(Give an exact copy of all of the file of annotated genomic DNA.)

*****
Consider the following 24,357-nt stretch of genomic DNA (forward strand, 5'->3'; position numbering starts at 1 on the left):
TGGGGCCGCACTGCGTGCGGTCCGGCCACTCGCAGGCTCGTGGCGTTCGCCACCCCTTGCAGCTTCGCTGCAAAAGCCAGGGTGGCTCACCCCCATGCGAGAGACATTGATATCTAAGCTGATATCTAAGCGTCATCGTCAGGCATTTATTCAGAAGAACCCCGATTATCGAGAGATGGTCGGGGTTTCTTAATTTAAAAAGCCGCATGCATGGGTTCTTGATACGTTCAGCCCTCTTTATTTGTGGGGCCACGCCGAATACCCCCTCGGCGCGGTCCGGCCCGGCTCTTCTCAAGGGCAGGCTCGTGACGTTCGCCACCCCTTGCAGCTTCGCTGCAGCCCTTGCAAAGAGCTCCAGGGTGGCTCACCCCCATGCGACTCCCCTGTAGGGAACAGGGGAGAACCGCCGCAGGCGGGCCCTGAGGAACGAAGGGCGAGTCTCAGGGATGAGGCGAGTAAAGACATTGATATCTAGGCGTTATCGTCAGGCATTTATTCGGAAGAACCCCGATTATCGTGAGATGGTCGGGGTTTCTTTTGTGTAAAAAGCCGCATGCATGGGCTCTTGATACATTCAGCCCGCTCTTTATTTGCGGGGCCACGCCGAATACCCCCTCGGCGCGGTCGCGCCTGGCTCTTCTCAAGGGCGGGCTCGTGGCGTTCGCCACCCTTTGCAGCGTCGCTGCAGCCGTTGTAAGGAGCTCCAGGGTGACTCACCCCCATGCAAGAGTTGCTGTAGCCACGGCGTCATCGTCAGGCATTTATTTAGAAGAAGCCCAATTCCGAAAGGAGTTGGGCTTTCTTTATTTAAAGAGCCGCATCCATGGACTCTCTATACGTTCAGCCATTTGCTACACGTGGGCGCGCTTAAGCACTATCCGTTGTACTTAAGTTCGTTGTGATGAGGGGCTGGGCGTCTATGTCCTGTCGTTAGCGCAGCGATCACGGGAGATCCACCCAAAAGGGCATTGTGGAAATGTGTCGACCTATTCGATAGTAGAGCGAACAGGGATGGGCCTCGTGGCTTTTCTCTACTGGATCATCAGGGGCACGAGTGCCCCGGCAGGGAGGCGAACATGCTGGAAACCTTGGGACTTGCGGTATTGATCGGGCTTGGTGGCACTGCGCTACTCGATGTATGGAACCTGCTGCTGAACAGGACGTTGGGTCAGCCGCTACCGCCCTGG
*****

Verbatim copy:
Consider the following 24,357-nt stretch of genomic DNA (forward strand, 5'->3'; position numbering starts at 1 on the left):
TGGGGCCGCACTGCGTGCGGTCCGGCCACTCGCAGGCTCGTGGCGTTCGCCACCCCTTGCAGCTTCGCTGCAAAAGCCAGGGTGGCTCACCCCCATGCGAGAGACATTGATATCTAAGCTGATATCTAAGCGTCATCGTCAGGCATTTATTCAGAAGAACCCCGATTATCGAGAGATGGTCGGGGTTTCTTAATTTAAAAAGCCGCATGCATGGGTTCTTGATACGTTCAGCCCTCTTTATTTGTGGGGCCACGCCGAATACCCCCTCGGCGCGGTCCGGCCCGGCTCTTCTCAAGGGCAGGCTCGTGACGTTCGCCACCCCTTGCAGCTTCGCTGCAGCCCTTGCAAAGAGCTCCAGGGTGGCTCACCCCCATGCGACTCCCCTGTAGGGAACAGGGGAGAACCGCCGCAGGCGGGCCCTGAGGAACGAAGGGCGAGTCTCAGGGATGAGGCGAGTAAAGACATTGATATCTAGGCGTTATCGTCAGGCATTTATTCGGAAGAACCCCGATTATCGTGAGATGGTCGGGGTTTCTTTTGTGTAAAAAGCCGCATGCATGGGCTCTTGATACATTCAGCCCGCTCTTTATTTGCGGGGCCACGCCGAATACCCCCTCGGCGCGGTCGCGCCTGGCTCTTCTCAAGGGCGGGCTCGTGGCGTTCGCCACCCTTTGCAGCGTCGCTGCAGCCGTTGTAAGGAGCTCCAGGGTGACTCACCCCCATGCAAGAGTTGCTGTAGCCACGGCGTCATCGTCAGGCATTTATTTAGAAGAAGCCCAATTCCGAAAGGAGTTGGGCTTTCTTTATTTAAAGAGCCGCATCCATGGACTCTCTATACGTTCAGCCATTTGCTACACGTGGGCGCGCTTAAGCACTATCCGTTGTACTTAAGTTCGTTGTGATGAGGGGCTGGGCGTCTATGTCCTGTCGTTAGCGCAGCGATCACGGGAGATCCACCCAAAAGGGCATTGTGGAAATGTGTCGACCTATTCGATAGTAGAGCGAACAGGGATGGGCCTCGTGGCTTTTCTCTACTGGATCATCAGGGGCACGAGTGCCCCGGCAGGGAGGCGAACATGCTGGAAACCTTGGGACTTGCGGTATTGATCGGGCTTGGTGGCACTGCGCTACTCGATGTATGGAACCTGCTGCTGAACAGGACGTTGGGTCAGCCGCTACCGCCCTGG